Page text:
Other purposes for the photo-making session

I wanted to see if my recent camera acquisition, an old Sony-brand “Mavica 91” digital camera would produce panoramic photos for me that might be comparable to or better than those I had been able to produce using my little digital Canon camera. Also, now that I had a sturdy tripod on which to mount a camera, it was also to become part of the test session.

When I reached the parking lot in front of the post office building, there were several parked vehicles. As I was setting up the tripod and fastening the heavy camera onto it, the car left and then the truck moved out, too. The sun was behind me as I faced the building. A car came along, and then it left. My game plan was functioning as I had imagined it might.

1-2-3 with a click-click-click

The Mavica-91 has a lens turret on which there is a selector switch allowing the user to choose between telephoto and wide angle lens settings. I selected the wide angle deal after looking through the viewfinder some. It looked as though I could record three views of the building that encompassed its whole length plus a little extra on each side. Had I chosen the telephoto setting, more individual views would have been required.

Starting at the farthest point on my left, I recorded the first of the three images. The shutter clicked meaningfully and then the camera whirred nicely as the image was transferred from the solid state gadget that initially records the digital image (pixels) and produces a JPEG image on the 3.5-inch standard floppy disk that I had earlier stuck into its slot in the camera.

Turning the camera to my right to view the middle third of the building, I repeated the image-capturing steps. After that, the final third of the building was viewed and made its way as an image onto the floppy disk.

Producing the panoramic photograph

Making good use of Serif's “Panorama Plus” introductory software, I entered the three views of the post office into the program. Once the three images had been accepted by the software system, I hit the stitch-em button and it produced the panoramic photograph for me. I could have used any one of the many photo-editing programs to crop the panorama to get rid of any unwanted edges, but I chose to use one that you, I, and the Pope in Rome are free to use. It is called “picmonkey” and it seems to work quickly and with a minimum of instruction. That is particularly good for Rednecks like me.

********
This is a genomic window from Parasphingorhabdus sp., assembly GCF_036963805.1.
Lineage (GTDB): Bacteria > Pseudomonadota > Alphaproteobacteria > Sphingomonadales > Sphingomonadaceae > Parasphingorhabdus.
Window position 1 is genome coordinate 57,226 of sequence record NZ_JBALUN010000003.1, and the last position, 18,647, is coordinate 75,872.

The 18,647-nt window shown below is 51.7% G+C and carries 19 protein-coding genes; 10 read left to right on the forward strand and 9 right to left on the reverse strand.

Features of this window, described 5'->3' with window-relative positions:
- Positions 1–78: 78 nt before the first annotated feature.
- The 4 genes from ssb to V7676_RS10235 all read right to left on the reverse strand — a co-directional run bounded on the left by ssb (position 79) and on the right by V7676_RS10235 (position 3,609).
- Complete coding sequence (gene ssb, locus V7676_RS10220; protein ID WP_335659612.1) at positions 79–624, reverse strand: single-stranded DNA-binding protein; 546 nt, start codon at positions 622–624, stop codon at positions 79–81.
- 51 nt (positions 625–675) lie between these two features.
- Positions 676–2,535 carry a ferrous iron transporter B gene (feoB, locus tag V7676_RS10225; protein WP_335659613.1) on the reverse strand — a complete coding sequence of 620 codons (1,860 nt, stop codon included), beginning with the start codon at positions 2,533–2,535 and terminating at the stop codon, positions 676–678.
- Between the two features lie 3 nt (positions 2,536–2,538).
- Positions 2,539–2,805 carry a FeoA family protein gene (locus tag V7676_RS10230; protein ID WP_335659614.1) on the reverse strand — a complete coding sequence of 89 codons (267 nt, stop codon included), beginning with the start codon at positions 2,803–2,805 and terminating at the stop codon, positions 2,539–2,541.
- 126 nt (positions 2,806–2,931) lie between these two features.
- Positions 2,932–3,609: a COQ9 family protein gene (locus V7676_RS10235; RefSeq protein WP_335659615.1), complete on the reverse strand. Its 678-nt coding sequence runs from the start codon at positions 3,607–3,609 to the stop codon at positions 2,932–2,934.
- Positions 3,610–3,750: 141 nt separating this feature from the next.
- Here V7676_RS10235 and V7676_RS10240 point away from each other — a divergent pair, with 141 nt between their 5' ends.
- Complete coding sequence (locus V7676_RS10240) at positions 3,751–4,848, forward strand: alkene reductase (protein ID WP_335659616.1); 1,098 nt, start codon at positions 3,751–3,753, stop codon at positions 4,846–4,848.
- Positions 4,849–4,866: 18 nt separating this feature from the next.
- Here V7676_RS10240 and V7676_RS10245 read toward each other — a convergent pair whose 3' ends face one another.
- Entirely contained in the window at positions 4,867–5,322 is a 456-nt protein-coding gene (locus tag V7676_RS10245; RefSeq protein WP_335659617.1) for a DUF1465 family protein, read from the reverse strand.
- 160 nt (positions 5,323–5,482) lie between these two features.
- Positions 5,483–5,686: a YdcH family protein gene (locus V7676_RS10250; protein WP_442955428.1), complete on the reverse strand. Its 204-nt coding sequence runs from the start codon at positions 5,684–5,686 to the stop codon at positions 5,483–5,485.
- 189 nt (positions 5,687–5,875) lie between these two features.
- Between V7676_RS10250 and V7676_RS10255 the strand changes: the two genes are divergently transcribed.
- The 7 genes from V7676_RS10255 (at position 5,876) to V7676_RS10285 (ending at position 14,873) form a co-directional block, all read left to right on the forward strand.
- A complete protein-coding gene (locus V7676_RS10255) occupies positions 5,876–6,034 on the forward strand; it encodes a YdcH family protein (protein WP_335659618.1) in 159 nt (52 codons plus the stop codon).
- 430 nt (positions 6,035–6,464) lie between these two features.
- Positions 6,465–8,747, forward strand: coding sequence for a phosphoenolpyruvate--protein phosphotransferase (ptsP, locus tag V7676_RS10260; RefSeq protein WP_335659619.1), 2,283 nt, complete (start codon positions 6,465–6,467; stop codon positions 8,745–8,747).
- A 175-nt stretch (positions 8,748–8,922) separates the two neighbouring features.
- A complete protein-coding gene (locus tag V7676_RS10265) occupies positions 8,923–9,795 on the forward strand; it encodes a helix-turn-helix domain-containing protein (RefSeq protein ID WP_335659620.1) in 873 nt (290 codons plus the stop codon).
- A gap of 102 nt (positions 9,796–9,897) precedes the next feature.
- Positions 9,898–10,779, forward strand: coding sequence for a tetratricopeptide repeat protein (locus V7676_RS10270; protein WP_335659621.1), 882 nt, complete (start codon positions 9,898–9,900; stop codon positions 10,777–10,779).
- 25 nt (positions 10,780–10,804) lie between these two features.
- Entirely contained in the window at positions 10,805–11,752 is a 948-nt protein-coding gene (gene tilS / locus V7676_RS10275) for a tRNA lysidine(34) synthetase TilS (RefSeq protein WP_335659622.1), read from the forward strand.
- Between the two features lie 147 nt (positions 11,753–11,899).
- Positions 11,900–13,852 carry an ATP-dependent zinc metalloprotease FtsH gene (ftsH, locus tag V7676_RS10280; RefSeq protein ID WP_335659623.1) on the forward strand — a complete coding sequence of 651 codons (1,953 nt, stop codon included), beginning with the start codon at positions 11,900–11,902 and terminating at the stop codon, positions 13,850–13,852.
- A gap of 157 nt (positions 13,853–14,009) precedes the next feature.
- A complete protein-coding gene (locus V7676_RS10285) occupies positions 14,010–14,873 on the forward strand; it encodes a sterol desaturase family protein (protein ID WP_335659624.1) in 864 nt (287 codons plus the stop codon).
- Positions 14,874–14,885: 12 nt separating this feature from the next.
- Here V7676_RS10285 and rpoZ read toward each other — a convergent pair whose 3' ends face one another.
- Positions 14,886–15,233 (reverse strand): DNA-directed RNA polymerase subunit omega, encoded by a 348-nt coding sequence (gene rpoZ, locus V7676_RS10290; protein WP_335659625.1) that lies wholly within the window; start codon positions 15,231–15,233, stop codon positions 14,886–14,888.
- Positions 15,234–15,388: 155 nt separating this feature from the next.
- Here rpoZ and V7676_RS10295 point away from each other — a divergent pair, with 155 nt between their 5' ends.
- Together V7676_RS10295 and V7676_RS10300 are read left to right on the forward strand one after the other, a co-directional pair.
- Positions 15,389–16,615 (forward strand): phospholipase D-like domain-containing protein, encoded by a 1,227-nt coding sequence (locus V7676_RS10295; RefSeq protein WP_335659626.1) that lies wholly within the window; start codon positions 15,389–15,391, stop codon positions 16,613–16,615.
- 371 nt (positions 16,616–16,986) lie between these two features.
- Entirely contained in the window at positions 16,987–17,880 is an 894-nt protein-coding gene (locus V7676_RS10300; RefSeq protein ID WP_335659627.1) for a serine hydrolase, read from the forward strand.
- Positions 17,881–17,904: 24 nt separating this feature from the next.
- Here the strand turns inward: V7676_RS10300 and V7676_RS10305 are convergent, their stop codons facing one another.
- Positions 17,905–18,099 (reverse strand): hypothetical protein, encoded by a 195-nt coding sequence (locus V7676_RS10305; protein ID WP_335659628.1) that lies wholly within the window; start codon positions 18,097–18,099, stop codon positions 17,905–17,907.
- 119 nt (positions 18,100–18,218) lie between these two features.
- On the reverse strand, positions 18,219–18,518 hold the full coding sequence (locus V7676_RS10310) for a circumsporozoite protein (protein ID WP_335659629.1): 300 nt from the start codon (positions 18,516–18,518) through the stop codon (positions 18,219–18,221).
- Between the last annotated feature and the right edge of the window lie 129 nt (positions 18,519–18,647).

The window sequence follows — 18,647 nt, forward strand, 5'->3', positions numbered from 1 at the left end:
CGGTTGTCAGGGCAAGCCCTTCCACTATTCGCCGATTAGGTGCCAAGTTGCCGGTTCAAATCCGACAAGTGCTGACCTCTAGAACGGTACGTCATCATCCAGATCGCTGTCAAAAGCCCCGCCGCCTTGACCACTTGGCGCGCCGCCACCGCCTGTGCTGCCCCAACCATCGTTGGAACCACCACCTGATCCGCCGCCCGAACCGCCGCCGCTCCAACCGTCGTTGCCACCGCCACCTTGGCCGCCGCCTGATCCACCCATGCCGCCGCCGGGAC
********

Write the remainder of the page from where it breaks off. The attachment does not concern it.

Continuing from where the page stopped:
The three views stitched together resulted in the production of the single panoramic photograph
The three views stitched together resulted in the production of the single panoramic photograph

Now you know how old Rednecks play the game of “Post Office"

The moral of the story is that you, too, might have some fun playing “Post Office” despite your various bosses and sub-bosses bossing you around on an otherwise gentle Sunday morning. My crew here did not know what all I had brought back from the market with me – like some nifty photos. I had distracted them all with my buying of – not Hostess Twinkies – but two packages of H-E-B Pantry Foods peanut butter cookies plus two more packages of their “Swiss Chocolate Coated Cakes” ( 8 to a box ! ) They had suspected all along that I would pull a stunt like that, and so they never caught on that I had made my little side trip to play “Post Office” in the bright light of Sunday morning right out there in public view in front of the Bellaire post office.